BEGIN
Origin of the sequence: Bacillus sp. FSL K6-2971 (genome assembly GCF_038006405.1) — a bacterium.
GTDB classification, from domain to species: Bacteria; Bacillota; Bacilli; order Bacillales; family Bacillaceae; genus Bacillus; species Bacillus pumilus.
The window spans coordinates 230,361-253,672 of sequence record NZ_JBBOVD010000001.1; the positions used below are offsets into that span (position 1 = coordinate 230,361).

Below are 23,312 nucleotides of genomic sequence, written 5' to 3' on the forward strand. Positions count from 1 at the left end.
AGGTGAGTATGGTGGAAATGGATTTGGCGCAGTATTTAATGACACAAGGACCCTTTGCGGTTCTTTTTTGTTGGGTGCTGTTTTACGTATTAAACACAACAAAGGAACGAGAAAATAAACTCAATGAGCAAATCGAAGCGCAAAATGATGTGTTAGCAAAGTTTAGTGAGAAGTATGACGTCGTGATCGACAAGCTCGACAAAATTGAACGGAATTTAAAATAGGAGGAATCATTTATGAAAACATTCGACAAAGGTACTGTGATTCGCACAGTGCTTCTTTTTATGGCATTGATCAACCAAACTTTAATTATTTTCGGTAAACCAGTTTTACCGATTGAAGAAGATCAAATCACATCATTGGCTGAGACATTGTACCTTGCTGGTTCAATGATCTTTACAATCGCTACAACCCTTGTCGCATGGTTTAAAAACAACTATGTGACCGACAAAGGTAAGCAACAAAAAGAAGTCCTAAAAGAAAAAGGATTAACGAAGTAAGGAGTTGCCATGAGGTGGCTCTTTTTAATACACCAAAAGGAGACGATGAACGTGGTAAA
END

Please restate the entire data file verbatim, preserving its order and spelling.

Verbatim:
Origin of the sequence: Bacillus sp. FSL K6-2971 (genome assembly GCF_038006405.1) — a bacterium.
GTDB classification, from domain to species: Bacteria; Bacillota; Bacilli; order Bacillales; family Bacillaceae; genus Bacillus; species Bacillus pumilus.
The window spans coordinates 230,361-253,672 of sequence record NZ_JBBOVD010000001.1; the positions used below are offsets into that span (position 1 = coordinate 230,361).

Below are 23,312 nucleotides of genomic sequence, written 5' to 3' on the forward strand. Positions count from 1 at the left end.
AGGTGAGTATGGTGGAAATGGATTTGGCGCAGTATTTAATGACACAAGGACCCTTTGCGGTTCTTTTTTGTTGGGTGCTGTTTTACGTATTAAACACAACAAAGGAACGAGAAAATAAACTCAATGAGCAAATCGAAGCGCAAAATGATGTGTTAGCAAAGTTTAGTGAGAAGTATGACGTCGTGATCGACAAGCTCGACAAAATTGAACGGAATTTAAAATAGGAGGAATCATTTATGAAAACATTCGACAAAGGTACTGTGATTCGCACAGTGCTTCTTTTTATGGCATTGATCAACCAAACTTTAATTATTTTCGGTAAACCAGTTTTACCGATTGAAGAAGATCAAATCACATCATTGGCTGAGACATTGTACCTTGCTGGTTCAATGATCTTTACAATCGCTACAACCCTTGTCGCATGGTTTAAAAACAACTATGTGACCGACAAAGGTAAGCAACAAAAAGAAGTCCTAAAAGAAAAAGGATTAACGAAGTAAGGAGTTGCCATGAGGTGGCTCTTTTTAATACACCAAAAGGAGACGATGAACGTGGTAAA